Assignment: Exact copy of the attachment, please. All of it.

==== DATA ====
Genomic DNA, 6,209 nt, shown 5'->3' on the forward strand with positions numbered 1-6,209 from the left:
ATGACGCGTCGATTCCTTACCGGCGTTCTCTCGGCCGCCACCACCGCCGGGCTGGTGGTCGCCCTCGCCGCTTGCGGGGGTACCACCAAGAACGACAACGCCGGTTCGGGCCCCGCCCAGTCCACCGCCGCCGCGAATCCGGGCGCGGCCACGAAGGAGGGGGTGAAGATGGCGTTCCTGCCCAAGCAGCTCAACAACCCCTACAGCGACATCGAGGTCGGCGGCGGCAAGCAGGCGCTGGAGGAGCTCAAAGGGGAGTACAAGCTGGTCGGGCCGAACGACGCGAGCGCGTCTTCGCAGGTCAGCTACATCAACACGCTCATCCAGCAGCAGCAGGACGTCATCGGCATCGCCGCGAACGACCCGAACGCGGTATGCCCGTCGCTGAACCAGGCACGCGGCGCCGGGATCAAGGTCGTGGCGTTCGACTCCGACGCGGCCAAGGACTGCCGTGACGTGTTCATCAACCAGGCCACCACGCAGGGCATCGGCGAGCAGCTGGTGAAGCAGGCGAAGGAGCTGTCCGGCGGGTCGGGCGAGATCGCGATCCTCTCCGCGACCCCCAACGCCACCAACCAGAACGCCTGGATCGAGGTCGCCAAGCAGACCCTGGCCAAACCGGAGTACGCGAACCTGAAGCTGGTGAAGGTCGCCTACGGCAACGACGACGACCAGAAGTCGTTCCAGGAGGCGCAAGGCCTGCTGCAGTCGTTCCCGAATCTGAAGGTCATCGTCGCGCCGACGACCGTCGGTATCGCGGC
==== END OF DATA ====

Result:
Genomic DNA, 6,209 nt, shown 5'->3' on the forward strand with positions numbered 1-6,209 from the left:
ATGACGCGTCGATTCCTTACCGGCGTTCTCTCGGCCGCCACCACCGCCGGGCTGGTGGTCGCCCTCGCCGCTTGCGGGGGTACCACCAAGAACGACAACGCCGGTTCGGGCCCCGCCCAGTCCACCGCCGCCGCGAATCCGGGCGCGGCCACGAAGGAGGGGGTGAAGATGGCGTTCCTGCCCAAGCAGCTCAACAACCCCTACAGCGACATCGAGGTCGGCGGCGGCAAGCAGGCGCTGGAGGAGCTCAAAGGGGAGTACAAGCTGGTCGGGCCGAACGACGCGAGCGCGTCTTCGCAGGTCAGCTACATCAACACGCTCATCCAGCAGCAGCAGGACGTCATCGGCATCGCCGCGAACGACCCGAACGCGGTATGCCCGTCGCTGAACCAGGCACGCGGCGCCGGGATCAAGGTCGTGGCGTTCGACTCCGACGCGGCCAAGGACTGCCGTGACGTGTTCATCAACCAGGCCACCACGCAGGGCATCGGCGAGCAGCTGGTGAAGCAGGCGAAGGAGCTGTCCGGCGGGTCGGGCGAGATCGCGATCCTCTCCGCGACCCCCAACGCCACCAACCAGAACGCCTGGATCGAGGTCGCCAAGCAGACCCTGGCCAAACCGGAGTACGCGAACCTGAAGCTGGTGAAGGTCGCCTACGGCAACGACGACGACCAGAAGTCGTTCCAGGAGGCGCAAGGCCTGCTGCAGTCGTTCCCGAATCTGAAGGTCATCGTCGCGCCGACGACCGTCGGTATCGCGGC